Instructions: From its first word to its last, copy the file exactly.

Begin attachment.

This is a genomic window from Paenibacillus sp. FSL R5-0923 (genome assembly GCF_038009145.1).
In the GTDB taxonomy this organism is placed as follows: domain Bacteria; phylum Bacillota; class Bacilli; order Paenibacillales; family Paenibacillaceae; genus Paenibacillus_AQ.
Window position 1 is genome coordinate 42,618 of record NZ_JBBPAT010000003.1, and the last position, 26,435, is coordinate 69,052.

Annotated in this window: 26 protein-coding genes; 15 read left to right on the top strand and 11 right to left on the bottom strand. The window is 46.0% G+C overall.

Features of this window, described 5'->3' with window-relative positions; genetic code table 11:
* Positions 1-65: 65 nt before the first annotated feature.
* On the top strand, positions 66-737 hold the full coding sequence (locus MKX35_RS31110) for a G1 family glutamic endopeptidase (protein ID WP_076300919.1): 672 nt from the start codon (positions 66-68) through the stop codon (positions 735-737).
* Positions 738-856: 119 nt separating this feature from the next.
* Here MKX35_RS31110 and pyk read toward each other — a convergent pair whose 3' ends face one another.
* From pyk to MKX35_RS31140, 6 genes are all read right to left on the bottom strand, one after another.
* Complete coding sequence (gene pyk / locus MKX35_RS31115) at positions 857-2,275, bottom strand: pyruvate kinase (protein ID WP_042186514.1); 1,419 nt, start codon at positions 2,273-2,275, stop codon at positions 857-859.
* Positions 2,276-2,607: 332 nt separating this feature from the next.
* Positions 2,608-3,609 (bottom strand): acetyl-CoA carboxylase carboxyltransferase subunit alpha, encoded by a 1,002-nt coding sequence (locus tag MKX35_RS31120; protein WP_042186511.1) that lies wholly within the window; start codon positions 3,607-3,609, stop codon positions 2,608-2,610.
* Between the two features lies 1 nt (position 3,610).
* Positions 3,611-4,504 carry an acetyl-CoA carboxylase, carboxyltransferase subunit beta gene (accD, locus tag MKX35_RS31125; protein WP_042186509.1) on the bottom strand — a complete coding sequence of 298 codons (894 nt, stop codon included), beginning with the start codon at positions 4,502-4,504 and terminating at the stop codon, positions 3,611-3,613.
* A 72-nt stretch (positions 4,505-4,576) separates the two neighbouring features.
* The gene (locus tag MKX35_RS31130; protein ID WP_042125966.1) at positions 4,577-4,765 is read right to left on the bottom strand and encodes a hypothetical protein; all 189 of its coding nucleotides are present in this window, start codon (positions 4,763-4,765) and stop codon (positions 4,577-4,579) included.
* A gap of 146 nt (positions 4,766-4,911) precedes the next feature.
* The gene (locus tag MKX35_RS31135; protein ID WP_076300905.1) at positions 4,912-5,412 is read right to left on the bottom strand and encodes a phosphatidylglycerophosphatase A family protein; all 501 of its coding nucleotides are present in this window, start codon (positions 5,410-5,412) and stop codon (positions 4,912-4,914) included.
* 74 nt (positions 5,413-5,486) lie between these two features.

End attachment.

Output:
This is a genomic window from Paenibacillus sp. FSL R5-0923 (genome assembly GCF_038009145.1).
In the GTDB taxonomy this organism is placed as follows: domain Bacteria; phylum Bacillota; class Bacilli; order Paenibacillales; family Paenibacillaceae; genus Paenibacillus_AQ.
Window position 1 is genome coordinate 42,618 of record NZ_JBBPAT010000003.1, and the last position, 26,435, is coordinate 69,052.

Annotated in this window: 26 protein-coding genes; 15 read left to right on the top strand and 11 right to left on the bottom strand. The window is 46.0% G+C overall.

Features of this window, described 5'->3' with window-relative positions; genetic code table 11:
* Positions 1-65: 65 nt before the first annotated feature.
* On the top strand, positions 66-737 hold the full coding sequence (locus MKX35_RS31110) for a G1 family glutamic endopeptidase (protein ID WP_076300919.1): 672 nt from the start codon (positions 66-68) through the stop codon (positions 735-737).
* Positions 738-856: 119 nt separating this feature from the next.
* Here MKX35_RS31110 and pyk read toward each other — a convergent pair whose 3' ends face one another.
* From pyk to MKX35_RS31140, 6 genes are all read right to left on the bottom strand, one after another.
* Complete coding sequence (gene pyk / locus MKX35_RS31115) at positions 857-2,275, bottom strand: pyruvate kinase (protein ID WP_042186514.1); 1,419 nt, start codon at positions 2,273-2,275, stop codon at positions 857-859.
* Positions 2,276-2,607: 332 nt separating this feature from the next.
* Positions 2,608-3,609 (bottom strand): acetyl-CoA carboxylase carboxyltransferase subunit alpha, encoded by a 1,002-nt coding sequence (locus tag MKX35_RS31120; protein WP_042186511.1) that lies wholly within the window; start codon positions 3,607-3,609, stop codon positions 2,608-2,610.
* Between the two features lies 1 nt (position 3,610).
* Positions 3,611-4,504 carry an acetyl-CoA carboxylase, carboxyltransferase subunit beta gene (accD, locus tag MKX35_RS31125; protein WP_042186509.1) on the bottom strand — a complete coding sequence of 298 codons (894 nt, stop codon included), beginning with the start codon at positions 4,502-4,504 and terminating at the stop codon, positions 3,611-3,613.
* A 72-nt stretch (positions 4,505-4,576) separates the two neighbouring features.
* The gene (locus tag MKX35_RS31130; protein ID WP_042125966.1) at positions 4,577-4,765 is read right to left on the bottom strand and encodes a hypothetical protein; all 189 of its coding nucleotides are present in this window, start codon (positions 4,763-4,765) and stop codon (positions 4,577-4,579) included.
* A gap of 146 nt (positions 4,766-4,911) precedes the next feature.
* The gene (locus tag MKX35_RS31135; protein ID WP_076300905.1) at positions 4,912-5,412 is read right to left on the bottom strand and encodes a phosphatidylglycerophosphatase A family protein; all 501 of its coding nucleotides are present in this window, start codon (positions 5,410-5,412) and stop codon (positions 4,912-4,914) included.
* 74 nt (positions 5,413-5,486) lie between these two features.